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Article |

Angle Closure Glaucoma Precipitated by Atropine

Louis G. Clearkin, FRCS, FCOphth, DO
Arch Intern Med. 1992;152(4):880. doi:10.1001/archinte.1992.00400160160036.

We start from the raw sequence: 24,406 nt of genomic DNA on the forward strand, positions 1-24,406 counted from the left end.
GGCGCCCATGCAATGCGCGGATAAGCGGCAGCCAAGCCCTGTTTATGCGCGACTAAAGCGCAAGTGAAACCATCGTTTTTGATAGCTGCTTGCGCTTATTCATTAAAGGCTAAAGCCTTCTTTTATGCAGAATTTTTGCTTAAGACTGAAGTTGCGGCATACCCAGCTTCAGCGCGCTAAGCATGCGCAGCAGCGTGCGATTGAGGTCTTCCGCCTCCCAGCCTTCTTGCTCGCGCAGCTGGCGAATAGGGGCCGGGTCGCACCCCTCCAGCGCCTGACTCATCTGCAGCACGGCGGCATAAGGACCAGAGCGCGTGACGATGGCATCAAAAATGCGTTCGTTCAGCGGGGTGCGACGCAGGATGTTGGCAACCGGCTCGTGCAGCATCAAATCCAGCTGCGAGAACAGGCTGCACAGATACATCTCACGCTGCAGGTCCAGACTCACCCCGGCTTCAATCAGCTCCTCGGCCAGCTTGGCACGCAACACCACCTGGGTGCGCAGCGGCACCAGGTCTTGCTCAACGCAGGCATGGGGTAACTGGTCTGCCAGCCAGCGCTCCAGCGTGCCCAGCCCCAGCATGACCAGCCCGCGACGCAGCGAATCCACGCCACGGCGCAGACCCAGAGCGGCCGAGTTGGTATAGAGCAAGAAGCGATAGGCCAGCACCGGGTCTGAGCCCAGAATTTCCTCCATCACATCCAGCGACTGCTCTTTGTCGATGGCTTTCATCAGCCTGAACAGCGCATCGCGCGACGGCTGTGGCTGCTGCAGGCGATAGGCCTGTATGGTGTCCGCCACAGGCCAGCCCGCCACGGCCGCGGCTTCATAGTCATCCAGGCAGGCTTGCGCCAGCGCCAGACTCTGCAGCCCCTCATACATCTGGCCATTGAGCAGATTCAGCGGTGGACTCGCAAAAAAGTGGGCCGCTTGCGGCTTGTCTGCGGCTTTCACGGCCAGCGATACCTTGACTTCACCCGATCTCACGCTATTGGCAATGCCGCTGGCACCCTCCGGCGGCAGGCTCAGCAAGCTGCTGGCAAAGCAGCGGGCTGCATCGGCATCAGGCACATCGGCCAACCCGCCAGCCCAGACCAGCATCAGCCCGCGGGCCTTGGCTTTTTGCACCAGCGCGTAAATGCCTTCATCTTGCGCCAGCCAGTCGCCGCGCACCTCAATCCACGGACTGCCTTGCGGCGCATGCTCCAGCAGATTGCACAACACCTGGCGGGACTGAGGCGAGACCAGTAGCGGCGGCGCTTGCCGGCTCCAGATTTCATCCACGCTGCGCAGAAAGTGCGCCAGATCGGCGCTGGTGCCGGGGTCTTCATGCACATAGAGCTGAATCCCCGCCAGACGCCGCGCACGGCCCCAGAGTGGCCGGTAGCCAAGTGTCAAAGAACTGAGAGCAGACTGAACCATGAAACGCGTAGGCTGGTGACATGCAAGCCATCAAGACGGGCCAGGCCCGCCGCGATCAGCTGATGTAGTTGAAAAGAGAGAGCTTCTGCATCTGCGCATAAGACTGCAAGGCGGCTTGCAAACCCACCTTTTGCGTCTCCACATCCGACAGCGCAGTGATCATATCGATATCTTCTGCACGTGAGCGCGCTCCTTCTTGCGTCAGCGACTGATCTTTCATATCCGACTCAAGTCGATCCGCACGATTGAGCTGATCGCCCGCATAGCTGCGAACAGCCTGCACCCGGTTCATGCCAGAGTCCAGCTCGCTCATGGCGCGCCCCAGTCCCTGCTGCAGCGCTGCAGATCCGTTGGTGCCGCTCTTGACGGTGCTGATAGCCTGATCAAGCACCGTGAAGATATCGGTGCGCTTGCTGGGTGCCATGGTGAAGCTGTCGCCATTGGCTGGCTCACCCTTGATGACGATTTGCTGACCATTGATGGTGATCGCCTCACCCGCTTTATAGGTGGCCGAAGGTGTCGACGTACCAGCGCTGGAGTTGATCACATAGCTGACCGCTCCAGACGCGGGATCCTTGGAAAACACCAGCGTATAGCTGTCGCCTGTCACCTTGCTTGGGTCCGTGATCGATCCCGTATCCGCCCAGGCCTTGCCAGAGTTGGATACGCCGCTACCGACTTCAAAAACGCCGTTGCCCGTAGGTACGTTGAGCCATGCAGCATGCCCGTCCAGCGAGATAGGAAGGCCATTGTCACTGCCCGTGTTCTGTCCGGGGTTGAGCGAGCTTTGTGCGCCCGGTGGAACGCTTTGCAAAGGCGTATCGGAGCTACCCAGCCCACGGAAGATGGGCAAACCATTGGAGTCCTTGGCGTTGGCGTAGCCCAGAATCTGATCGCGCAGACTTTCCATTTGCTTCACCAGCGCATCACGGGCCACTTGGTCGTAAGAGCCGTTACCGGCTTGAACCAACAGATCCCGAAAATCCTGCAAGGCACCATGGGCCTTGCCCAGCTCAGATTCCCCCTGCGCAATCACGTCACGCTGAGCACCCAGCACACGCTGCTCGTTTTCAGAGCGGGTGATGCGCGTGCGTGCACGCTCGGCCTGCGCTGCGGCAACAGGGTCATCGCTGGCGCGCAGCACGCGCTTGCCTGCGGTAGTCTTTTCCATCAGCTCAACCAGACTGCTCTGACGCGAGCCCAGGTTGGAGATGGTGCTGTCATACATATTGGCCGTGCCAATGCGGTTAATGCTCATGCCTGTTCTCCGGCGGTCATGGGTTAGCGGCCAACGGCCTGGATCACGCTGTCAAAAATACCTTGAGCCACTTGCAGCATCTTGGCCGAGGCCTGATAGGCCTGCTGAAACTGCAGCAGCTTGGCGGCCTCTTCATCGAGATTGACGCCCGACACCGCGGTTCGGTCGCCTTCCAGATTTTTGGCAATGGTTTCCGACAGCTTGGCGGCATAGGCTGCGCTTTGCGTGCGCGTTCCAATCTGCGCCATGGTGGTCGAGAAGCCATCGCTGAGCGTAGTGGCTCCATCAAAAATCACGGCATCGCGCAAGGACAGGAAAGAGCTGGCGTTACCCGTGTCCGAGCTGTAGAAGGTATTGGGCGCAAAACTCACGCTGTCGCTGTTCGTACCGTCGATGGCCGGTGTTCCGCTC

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To the Editor. —  In their recent article,1 Berdy et al have suggested that angle closure glaucoma was precipitated by aerosolized atropine either by inadvertent topical application or systemic absorption. This conclusion is unwarranted and is based on a misunderstanding of the pathophysiologic features underlying angle closure glaucoma. As the authors correctly state, the mechanism responsible for angle closure glaucoma is pupil block. This is a posteriorly directed vector that is produced by the resolution of forces caused by cocontraction of the iris sphincter and dilator muscles.2 This force tightly opposes the pupil margin to the lens and is not simply an increased area of lens-iris contact, as the authors suggest. Neither pupil dilation nor constriction reliably produces angle closure in susceptible patients.2The idea that angle closure glaucoma could be induced by parasympatholytics has been disproved by Mapstone.2 He performed pilocarpine and phenylephrine provocative tests


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